Election 2020 Iowa Caucus

A pedestrian walks past a sign for the Iowa Caucuses on a downtown skywalk, Tuesday, Feb. 4, 2020, in Des Moines, Iowa. (AP Photo/Charlie Neibergall)

Is Iowa worth all the fuss?

The state is fairly small, with only six electoral votes in presidential elections (two less than Louisiana). It will have just 40 delegates out of 2,467 at the 2024 Republican convention in Milwaukee. So why is Iowa’s presidential caucus such a big deal?

The Iowa caucus became the first testing ground for presidential politics in the 1970s. The more media coverage it received, the more money and time candidates put into it.

Republican presidential campaigns have already dropped $105 million on television and radio ads in Iowa this election, and that’s not counting the final two weeks of spending. Also keep in mind that these numbers don’t include millions spent on direct mail, social media, printing, grassroots organization, telephones and crucial get-out-the-vote activities.

Sometimes, Iowa’s outcome has foreshadowed the ultimate nominee, providing an accurate predictor for pundits and political operatives starved for such indicators. In 1976, Gerald Ford beat Ronald Reagan by slim margins in both the state’s caucus as well as the national delegate contest. Jimmy Carter also used an Iowa win over opposing candidates to launch his victorious campaign that year.

In 2008, Iowa gave Barack Obama a successful send-off; his caucus triumph broke the spell that Hillary Clinton was the inevitable nominee. John Kerry gained the momentum he needed from Iowa to snag the 2004 nomination. In 2000, Al Gore was able to crush Bill Bradley’s candidacy in Iowa, as George W. Bush was able to cement his front-runner status by beating a field of candidates that included Steve Forbes, Alan Keyes and John McCain.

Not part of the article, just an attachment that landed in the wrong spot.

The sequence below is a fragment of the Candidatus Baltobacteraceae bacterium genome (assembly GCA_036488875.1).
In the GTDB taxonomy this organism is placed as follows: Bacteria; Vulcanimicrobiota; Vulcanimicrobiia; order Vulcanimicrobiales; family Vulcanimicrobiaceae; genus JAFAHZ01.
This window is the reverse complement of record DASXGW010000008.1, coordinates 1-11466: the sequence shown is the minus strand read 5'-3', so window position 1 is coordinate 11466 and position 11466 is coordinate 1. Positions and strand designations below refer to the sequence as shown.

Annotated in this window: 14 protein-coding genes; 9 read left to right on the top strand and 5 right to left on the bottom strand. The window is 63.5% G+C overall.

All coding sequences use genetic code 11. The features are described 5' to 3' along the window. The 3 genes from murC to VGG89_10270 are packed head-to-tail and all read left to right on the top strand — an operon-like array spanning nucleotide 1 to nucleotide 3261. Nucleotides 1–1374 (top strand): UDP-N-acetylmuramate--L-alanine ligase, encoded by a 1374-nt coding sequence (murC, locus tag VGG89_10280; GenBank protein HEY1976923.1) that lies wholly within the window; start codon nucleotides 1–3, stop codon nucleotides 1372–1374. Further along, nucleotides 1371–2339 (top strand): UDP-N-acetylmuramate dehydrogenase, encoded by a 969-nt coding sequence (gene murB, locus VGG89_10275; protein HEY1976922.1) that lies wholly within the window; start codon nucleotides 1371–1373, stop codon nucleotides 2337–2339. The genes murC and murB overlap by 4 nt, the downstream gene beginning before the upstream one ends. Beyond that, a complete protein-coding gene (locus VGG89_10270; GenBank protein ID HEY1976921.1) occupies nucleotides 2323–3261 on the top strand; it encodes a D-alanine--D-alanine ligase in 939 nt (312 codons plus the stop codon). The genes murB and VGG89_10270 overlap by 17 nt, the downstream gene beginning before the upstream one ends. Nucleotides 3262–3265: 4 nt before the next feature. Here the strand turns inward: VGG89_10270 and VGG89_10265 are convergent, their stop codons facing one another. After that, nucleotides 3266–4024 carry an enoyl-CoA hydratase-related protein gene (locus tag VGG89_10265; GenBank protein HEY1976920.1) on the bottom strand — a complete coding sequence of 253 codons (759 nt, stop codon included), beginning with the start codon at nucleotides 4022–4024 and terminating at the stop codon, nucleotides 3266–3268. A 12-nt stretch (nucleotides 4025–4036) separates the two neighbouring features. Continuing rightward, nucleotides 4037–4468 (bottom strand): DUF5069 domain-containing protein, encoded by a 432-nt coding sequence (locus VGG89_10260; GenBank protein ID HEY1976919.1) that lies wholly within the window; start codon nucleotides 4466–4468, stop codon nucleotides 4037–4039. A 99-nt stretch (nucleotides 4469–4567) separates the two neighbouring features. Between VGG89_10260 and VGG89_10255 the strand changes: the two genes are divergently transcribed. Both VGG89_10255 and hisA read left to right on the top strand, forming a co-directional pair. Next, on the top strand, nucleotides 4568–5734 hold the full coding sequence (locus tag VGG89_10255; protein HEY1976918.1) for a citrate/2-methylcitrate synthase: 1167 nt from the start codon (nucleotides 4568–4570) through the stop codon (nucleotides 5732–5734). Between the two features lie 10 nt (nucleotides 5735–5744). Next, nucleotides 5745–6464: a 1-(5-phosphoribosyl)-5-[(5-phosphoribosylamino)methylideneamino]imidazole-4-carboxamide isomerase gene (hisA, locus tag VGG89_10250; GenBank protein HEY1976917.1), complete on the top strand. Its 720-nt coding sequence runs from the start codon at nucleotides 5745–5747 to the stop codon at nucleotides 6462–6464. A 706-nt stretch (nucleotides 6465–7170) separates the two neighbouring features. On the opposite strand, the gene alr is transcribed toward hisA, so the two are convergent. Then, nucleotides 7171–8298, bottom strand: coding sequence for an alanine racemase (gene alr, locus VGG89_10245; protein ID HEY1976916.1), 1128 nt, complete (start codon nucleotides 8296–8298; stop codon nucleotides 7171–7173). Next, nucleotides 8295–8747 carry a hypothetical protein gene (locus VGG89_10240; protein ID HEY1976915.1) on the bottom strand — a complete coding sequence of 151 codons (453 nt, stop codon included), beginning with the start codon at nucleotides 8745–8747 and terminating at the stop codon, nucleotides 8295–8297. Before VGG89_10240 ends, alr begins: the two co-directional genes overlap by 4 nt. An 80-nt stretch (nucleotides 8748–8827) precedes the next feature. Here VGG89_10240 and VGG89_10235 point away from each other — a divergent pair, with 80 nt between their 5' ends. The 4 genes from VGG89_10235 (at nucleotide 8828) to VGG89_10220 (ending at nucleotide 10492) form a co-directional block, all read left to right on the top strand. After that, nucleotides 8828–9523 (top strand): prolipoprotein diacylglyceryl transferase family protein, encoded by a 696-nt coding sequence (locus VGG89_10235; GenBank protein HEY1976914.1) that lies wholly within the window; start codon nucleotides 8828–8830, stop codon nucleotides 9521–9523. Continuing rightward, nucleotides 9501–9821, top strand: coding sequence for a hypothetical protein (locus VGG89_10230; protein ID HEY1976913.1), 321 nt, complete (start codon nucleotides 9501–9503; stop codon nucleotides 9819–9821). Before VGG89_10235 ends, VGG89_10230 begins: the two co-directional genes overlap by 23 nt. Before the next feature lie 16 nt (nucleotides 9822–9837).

But as a predictor, Iowa is often a dud. Ted Cruz in 2016, Rick Santorum in 2012, Mike Huckabee in 2008, Tom Harkin in 1992, Richard Gephardt and Bob Dole in 1988 and George H.W. Bush in 1980 — they all won the Iowa caucus, but lost the nomination later in the year.

In 2020, Joe Biden lost Iowa. He ran a dismal fourth behind Bernie Sanders, Pete Buttigieg and Elizabeth Warren. He was able to lock up the nomination anyway. Not only did Iowa fail to pick the eventual nominee, the Democratic caucus system that year broke down, delaying final results and forever tarnishing its credibility.

The total number of votes received by Iowa caucus winners is minuscule considering the national importance of the results. Bernie Sanders received fewer than 46,000 votes in Iowa when he won the state, and Ted Cruz received less than 52,000 votes in Iowa when he won it. That’s about the same amount of votes that LaToya Cantrell received in her races for mayor of New Orleans.

Margins of victory in Iowa can be tight, enhancing the power of small constituencies. As a result, candidates don’t often take chances with interest groups and voter factions of any size. “Don’t forget the left-handed Lithuanians,” noted  psephologist Richard Scammon used to caution.

In Iowa, Reagan beat George H.W. Bush by only 2,000 votes, Dole defeated Pat Buchanan by fewer than 3,000 votes and Santorum beat Romney by a tiny 34-vote margin. Sanders led Buttigieg by just over 2,000 votes. Four years earlier, Hillary Clinton beat Sanders by a mere three-tenths of a point based on a mysterious tabulation of what was called “state delegate equivalents” (which means they couldn’t agree on an accurate vote count).

If at first you don’t succeed, try, try again. Some Republican candidates — especially Ron DeSantis, Nikki Haley and Vivek Ramaswamy — hope good showings in Iowa will boost future candidacies, should they lose this time and run again in 2028. Dole lost Iowa in 1980 and came back to win it in 1988 and 1996; he also captured the nomination in 1996. Mitt Romney lost Iowa twice (2008 and 2012), as did John McCain (2000, 2008), and both overcame these losses to win GOP nominations.

Since 1980, Barack Obama was the only nonincumbent Democratic candidate to win the White House after winning the Iowa caucus. On the Republican side, only George W. Bush accomplished the same feat.

Is Iowa really worth all the effort? Probably not, but season openers always get undue attention.

Ron Faucheux is a nonpartisan political analyst, pollster and writer. He publishes LunchtimePolitics.com, a nationwide newsletter on polls and public opinion.